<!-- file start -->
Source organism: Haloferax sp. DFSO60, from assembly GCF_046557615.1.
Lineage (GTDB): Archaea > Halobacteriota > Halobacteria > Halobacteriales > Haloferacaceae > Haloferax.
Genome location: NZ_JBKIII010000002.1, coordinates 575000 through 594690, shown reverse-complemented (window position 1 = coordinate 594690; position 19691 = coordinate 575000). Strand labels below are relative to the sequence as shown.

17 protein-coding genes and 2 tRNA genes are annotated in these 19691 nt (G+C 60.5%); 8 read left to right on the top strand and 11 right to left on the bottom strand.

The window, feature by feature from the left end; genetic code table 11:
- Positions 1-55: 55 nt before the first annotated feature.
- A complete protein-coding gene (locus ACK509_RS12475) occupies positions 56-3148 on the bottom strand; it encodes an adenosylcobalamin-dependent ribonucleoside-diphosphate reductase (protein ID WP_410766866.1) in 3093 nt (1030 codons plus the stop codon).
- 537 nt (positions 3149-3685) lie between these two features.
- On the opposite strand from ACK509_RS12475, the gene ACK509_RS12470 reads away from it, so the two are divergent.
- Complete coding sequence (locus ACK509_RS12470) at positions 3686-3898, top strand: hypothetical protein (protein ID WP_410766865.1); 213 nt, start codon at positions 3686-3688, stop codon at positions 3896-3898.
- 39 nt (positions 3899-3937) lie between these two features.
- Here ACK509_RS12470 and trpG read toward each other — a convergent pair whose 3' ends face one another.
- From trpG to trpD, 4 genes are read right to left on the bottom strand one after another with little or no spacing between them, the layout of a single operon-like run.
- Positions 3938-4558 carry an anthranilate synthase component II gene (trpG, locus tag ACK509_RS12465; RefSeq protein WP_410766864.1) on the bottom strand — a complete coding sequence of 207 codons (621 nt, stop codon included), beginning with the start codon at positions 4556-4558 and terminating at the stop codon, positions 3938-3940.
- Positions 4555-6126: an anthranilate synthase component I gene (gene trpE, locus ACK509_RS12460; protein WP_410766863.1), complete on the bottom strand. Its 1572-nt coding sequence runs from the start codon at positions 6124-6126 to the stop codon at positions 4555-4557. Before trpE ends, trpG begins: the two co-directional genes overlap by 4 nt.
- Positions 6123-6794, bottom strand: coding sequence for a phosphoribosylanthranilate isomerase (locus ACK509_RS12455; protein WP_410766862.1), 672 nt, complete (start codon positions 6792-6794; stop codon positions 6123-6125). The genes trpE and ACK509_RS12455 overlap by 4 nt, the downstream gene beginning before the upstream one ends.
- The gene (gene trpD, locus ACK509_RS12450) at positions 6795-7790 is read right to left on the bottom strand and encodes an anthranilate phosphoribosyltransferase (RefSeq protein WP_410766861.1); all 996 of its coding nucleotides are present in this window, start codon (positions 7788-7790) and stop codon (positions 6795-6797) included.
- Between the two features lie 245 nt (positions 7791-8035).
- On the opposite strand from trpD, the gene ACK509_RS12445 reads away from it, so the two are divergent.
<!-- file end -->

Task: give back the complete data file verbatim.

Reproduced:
Source organism: Haloferax sp. DFSO60, from assembly GCF_046557615.1.
Lineage (GTDB): Archaea > Halobacteriota > Halobacteria > Halobacteriales > Haloferacaceae > Haloferax.
Genome location: NZ_JBKIII010000002.1, coordinates 575000 through 594690, shown reverse-complemented (window position 1 = coordinate 594690; position 19691 = coordinate 575000). Strand labels below are relative to the sequence as shown.

17 protein-coding genes and 2 tRNA genes are annotated in these 19691 nt (G+C 60.5%); 8 read left to right on the top strand and 11 right to left on the bottom strand.

The window, feature by feature from the left end; genetic code table 11:
- Positions 1-55: 55 nt before the first annotated feature.
- A complete protein-coding gene (locus ACK509_RS12475) occupies positions 56-3148 on the bottom strand; it encodes an adenosylcobalamin-dependent ribonucleoside-diphosphate reductase (protein ID WP_410766866.1) in 3093 nt (1030 codons plus the stop codon).
- 537 nt (positions 3149-3685) lie between these two features.
- On the opposite strand from ACK509_RS12475, the gene ACK509_RS12470 reads away from it, so the two are divergent.
- Complete coding sequence (locus ACK509_RS12470) at positions 3686-3898, top strand: hypothetical protein (protein ID WP_410766865.1); 213 nt, start codon at positions 3686-3688, stop codon at positions 3896-3898.
- 39 nt (positions 3899-3937) lie between these two features.
- Here ACK509_RS12470 and trpG read toward each other — a convergent pair whose 3' ends face one another.
- From trpG to trpD, 4 genes are read right to left on the bottom strand one after another with little or no spacing between them, the layout of a single operon-like run.
- Positions 3938-4558 carry an anthranilate synthase component II gene (trpG, locus tag ACK509_RS12465; RefSeq protein WP_410766864.1) on the bottom strand — a complete coding sequence of 207 codons (621 nt, stop codon included), beginning with the start codon at positions 4556-4558 and terminating at the stop codon, positions 3938-3940.
- Positions 4555-6126: an anthranilate synthase component I gene (gene trpE, locus ACK509_RS12460; protein WP_410766863.1), complete on the bottom strand. Its 1572-nt coding sequence runs from the start codon at positions 6124-6126 to the stop codon at positions 4555-4557. Before trpE ends, trpG begins: the two co-directional genes overlap by 4 nt.
- Positions 6123-6794, bottom strand: coding sequence for a phosphoribosylanthranilate isomerase (locus ACK509_RS12455; protein WP_410766862.1), 672 nt, complete (start codon positions 6792-6794; stop codon positions 6123-6125). The genes trpE and ACK509_RS12455 overlap by 4 nt, the downstream gene beginning before the upstream one ends.
- The gene (gene trpD, locus ACK509_RS12450) at positions 6795-7790 is read right to left on the bottom strand and encodes an anthranilate phosphoribosyltransferase (RefSeq protein WP_410766861.1); all 996 of its coding nucleotides are present in this window, start codon (positions 7788-7790) and stop codon (positions 6795-6797) included.
- Between the two features lie 245 nt (positions 7791-8035).
- On the opposite strand from trpD, the gene ACK509_RS12445 reads away from it, so the two are divergent.